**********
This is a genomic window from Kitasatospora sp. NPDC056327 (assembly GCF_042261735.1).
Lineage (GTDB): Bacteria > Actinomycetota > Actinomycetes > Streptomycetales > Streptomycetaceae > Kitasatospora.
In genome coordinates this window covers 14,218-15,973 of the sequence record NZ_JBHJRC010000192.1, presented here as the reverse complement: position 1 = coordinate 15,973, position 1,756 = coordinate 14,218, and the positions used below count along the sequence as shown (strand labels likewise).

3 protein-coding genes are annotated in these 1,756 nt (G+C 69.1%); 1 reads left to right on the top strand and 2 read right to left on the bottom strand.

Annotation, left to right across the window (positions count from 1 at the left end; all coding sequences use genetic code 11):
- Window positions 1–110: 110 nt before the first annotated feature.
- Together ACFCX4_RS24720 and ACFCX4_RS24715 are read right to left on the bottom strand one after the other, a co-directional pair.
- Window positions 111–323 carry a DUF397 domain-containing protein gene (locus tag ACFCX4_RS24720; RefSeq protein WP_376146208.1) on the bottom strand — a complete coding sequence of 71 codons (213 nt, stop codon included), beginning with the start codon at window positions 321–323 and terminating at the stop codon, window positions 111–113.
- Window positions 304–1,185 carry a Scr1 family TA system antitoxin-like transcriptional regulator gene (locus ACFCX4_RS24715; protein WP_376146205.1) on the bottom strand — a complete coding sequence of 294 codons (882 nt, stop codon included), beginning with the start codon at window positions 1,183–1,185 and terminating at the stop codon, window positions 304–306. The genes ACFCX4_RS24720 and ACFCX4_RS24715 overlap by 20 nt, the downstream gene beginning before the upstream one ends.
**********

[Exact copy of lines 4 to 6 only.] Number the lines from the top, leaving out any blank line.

3 protein-coding genes are annotated in these 1,756 nt (G+C 69.1%); 1 reads left to right on the top strand and 2 read right to left on the bottom strand.

Annotation, left to right across the window (positions count from 1 at the left end; all coding sequences use genetic code 11):
- Window positions 1–110: 110 nt before the first annotated feature.